Also, the warped nature of fisheye lenses makes it easier to shoot your subject farther away from the camera. Having double the cameras as the Kodak, each camera on the Orah has a smaller field of view but a cleaner image.
I mentioned positional audio above and my take home from NAB on this front is that while very essential to a quality experience, it is not there yet in a practical form. There was an offering from Sennheiser that arrives in the fall. It was a four mic setup that records 360 audio. The bad news is Facebook doesnâ€™t support codecs that allow for positional audio.
Another discovery I had was not at any particular booth, but in my discussions with other VR enthusiasts. One way to get positional audio in your video is to use a game engine to connect sounds to â€śobjectsâ€ť in a video. Using some post processing effects like reverb can help simulate the effect of 3-D audio. This seems like an easier solution to making VR audio a reality. Very similar to the method used to make 3-D audio in video games, the technology is already here and can be repurposed.
A lot to take in, I know, but we havenâ€™t even started on the post-production! There are two big players in this space -- Kolor Autopano and Videostitch. Both are good. Kolor got bought by Gopro and will likely start optimizing its software for the Gopro VR rig that is coming out for a more seamless experience. Whereas Videostitch has its own camera, the Orah 4i.
Both seemed to have a bit of trouble with the occasional shots from Gopro camera rigs. To help fine tune your stitch, you can bring in another program, PTGui. This is photosphere software that allows for a more precise stitch of a single frame. The metadata can then be added to the video stitch software.
Once you feel comfortable with your stitching you can begin editing! There currently is no way to actually edit in VR although I could see this being really revolutionary for the medium. The footage is treated like any other 4k video, It will have quite a warped effect, and can take some back and forth exporting it to the headset to get a feel for how it looks.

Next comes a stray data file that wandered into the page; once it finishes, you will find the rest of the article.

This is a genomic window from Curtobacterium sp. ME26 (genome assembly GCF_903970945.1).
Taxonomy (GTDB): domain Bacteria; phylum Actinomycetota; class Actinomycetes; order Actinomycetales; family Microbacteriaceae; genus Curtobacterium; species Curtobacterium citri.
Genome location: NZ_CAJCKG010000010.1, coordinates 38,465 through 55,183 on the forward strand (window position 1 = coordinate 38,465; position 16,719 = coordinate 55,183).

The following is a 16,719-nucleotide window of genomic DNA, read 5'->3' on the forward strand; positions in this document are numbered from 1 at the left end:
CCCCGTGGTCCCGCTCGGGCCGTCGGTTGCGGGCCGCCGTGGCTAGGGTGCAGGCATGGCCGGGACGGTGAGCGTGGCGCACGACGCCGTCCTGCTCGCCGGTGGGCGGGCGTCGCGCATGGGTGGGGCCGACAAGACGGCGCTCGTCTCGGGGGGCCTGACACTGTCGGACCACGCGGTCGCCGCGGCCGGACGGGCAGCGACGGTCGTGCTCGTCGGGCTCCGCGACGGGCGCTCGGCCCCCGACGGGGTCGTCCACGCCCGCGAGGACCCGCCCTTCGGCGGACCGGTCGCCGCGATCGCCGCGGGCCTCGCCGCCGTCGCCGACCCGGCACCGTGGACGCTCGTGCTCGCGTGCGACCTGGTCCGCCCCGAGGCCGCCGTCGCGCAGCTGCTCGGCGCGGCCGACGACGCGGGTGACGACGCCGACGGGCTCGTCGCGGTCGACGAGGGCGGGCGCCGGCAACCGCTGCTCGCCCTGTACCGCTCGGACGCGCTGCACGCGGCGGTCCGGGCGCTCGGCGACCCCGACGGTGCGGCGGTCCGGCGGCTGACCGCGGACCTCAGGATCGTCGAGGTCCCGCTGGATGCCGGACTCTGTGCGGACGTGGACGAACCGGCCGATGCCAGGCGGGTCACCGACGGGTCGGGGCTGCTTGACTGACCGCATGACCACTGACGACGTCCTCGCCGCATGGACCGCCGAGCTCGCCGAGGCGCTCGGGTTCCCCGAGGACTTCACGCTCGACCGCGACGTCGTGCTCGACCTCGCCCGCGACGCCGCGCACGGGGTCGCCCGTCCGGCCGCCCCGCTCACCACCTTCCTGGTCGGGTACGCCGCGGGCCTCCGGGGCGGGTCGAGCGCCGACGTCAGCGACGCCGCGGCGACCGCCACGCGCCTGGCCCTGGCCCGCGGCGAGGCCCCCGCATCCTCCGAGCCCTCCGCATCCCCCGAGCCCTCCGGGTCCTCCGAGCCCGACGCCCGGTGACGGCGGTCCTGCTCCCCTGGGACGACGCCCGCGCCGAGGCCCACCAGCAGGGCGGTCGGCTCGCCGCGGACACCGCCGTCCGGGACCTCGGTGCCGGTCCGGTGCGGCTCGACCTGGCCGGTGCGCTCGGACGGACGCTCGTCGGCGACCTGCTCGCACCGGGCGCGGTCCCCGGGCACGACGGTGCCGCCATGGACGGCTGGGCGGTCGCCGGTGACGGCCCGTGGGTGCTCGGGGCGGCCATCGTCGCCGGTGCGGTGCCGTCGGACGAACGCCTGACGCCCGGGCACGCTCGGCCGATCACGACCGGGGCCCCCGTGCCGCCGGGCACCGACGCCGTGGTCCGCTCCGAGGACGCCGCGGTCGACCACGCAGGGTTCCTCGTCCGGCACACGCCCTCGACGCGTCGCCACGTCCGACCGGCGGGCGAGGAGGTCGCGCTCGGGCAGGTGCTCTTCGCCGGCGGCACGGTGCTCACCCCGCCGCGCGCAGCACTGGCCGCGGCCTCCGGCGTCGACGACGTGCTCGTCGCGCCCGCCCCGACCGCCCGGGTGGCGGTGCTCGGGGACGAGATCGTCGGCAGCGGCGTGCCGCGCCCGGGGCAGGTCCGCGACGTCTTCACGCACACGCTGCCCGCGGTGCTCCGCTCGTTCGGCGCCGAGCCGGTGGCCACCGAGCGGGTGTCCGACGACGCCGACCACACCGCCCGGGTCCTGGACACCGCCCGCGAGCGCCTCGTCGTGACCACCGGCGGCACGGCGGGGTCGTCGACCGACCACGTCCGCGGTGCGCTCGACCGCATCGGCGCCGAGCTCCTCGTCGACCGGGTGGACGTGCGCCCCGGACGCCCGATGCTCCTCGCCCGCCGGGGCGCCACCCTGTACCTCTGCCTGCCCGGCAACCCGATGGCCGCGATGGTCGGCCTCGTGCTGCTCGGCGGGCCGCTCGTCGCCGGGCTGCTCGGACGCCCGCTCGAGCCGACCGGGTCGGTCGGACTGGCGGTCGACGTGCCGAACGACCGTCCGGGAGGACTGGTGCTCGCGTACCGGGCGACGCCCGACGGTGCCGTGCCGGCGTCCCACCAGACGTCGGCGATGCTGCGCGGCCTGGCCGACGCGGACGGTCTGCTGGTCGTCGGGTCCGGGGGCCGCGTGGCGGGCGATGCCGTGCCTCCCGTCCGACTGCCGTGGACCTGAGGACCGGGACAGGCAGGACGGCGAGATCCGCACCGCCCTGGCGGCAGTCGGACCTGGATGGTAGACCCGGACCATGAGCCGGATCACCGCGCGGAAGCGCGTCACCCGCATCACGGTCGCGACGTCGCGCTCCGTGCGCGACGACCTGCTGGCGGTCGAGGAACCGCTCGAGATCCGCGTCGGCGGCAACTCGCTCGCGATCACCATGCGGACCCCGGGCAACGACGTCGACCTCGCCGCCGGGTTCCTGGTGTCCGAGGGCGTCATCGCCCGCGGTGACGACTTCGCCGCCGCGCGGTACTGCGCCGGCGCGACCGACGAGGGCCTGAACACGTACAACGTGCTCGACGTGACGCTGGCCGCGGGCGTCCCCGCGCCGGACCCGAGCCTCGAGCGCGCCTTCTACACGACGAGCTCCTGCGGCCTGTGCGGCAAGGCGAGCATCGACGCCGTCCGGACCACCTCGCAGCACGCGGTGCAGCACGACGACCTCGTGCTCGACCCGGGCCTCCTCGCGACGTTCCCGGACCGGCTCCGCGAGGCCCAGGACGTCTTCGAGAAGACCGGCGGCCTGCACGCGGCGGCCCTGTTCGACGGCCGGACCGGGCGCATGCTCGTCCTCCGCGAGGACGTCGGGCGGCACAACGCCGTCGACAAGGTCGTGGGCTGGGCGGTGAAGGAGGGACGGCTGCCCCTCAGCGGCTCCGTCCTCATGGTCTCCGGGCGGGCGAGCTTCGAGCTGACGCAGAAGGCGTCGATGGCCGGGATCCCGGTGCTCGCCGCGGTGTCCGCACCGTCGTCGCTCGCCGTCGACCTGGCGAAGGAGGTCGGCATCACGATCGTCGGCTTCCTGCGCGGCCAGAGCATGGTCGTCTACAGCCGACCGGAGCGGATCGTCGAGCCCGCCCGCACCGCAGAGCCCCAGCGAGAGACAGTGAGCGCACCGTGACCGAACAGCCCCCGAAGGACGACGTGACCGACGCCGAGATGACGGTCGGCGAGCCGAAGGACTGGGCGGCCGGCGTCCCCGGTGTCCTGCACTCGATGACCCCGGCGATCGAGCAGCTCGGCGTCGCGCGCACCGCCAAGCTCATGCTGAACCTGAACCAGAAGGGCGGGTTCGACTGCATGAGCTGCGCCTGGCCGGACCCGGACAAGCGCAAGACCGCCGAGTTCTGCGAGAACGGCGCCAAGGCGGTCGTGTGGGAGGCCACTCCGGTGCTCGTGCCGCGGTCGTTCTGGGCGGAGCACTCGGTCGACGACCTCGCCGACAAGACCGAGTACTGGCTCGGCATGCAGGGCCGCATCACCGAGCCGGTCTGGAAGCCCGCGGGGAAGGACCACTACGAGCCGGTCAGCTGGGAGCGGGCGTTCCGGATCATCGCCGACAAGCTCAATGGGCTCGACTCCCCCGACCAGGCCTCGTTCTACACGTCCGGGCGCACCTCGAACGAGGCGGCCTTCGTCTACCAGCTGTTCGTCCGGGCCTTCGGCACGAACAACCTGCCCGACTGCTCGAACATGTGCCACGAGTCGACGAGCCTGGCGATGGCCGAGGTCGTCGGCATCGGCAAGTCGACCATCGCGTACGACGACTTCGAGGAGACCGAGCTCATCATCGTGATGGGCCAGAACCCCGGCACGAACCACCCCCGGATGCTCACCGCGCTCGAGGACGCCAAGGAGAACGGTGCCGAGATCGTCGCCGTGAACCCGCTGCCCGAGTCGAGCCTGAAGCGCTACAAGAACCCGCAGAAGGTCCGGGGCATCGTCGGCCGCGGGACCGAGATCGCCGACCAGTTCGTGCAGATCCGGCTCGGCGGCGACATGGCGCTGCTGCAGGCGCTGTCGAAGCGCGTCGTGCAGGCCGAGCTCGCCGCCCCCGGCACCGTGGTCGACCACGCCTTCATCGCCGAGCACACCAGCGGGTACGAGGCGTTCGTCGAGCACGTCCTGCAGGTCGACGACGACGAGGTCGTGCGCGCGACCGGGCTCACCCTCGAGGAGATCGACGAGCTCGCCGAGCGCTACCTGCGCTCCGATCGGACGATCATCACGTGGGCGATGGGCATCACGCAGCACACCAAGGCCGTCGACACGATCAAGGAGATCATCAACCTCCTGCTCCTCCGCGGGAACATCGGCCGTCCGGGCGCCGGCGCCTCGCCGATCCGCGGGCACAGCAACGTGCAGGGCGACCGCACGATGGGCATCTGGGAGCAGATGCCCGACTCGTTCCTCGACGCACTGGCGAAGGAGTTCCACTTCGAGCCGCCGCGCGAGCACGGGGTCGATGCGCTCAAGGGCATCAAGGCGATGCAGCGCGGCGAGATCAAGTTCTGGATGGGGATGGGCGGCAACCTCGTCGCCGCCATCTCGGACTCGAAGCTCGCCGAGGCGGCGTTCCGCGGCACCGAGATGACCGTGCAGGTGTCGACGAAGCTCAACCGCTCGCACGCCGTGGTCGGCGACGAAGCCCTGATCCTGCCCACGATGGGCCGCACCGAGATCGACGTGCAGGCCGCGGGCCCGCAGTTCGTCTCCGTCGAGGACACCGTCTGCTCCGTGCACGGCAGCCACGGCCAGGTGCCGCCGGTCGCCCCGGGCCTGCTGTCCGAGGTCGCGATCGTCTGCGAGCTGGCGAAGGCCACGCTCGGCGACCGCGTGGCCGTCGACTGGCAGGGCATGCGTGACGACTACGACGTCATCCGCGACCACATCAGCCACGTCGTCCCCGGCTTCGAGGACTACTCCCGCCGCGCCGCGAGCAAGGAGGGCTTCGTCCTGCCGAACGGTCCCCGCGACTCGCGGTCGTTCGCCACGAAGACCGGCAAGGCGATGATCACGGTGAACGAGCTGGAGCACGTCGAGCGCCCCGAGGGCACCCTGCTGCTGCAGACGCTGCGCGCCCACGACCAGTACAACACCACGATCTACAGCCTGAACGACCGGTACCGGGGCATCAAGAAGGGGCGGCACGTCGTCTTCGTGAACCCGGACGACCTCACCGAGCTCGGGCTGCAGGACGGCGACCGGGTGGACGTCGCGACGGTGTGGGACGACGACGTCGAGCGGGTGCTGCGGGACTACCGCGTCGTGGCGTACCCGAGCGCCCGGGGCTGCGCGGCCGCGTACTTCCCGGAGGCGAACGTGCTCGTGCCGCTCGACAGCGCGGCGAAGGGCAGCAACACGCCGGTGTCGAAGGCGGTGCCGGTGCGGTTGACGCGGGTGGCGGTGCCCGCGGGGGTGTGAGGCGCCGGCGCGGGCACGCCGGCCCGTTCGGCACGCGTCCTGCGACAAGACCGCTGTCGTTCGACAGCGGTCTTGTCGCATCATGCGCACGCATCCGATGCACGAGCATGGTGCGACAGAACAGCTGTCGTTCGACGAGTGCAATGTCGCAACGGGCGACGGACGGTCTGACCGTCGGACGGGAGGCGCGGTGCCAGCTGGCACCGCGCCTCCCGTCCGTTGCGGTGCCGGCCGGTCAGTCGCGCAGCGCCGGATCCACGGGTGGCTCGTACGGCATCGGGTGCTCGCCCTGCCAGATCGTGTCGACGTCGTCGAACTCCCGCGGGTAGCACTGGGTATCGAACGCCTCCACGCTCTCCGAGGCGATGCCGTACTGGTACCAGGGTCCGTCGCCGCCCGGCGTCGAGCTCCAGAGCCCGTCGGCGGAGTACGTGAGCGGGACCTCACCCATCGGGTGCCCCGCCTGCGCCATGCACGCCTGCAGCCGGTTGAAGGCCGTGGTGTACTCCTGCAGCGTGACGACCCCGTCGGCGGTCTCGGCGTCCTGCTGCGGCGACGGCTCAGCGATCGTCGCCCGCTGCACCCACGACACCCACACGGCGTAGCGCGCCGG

There are also the graphics to think about. We use After Effects for our broadcast graphics and were delighted to discover a smaller company, Mettle, makes a plugin for After Effects that not only lets you treat text in a 3-D space, but can also be used to create entire graphic VR experiences (weâ€™ll be publishing one of those later this summer).
Lastly, a definite highlight for me at NAB was a speech from the CEO of Litro Jason Rosenthal on their new light field camera. The camera is definitely geared more toward traditional filmmakers, however, it was a glimpse of a new way to think about film. It captures light giving you a lot more metadata to work with. (A link to a great article on it is here)
VR is very much still in its infancy, but with the incredible investment from some of the biggest tech companies In the world, people are truly taking notice. A lot of the time I get asked how VR compares to 3-D. Will it be just a passing fad? The reason I feel VR is on a different level lies in the experience. People pay for experiences that provide a different perspective and Iâ€™ve never had that feeling with 3-D TVâ€™s. Whereas with VR, I feel like a child exploring a new world full of wonder and personally, I am hungry for more.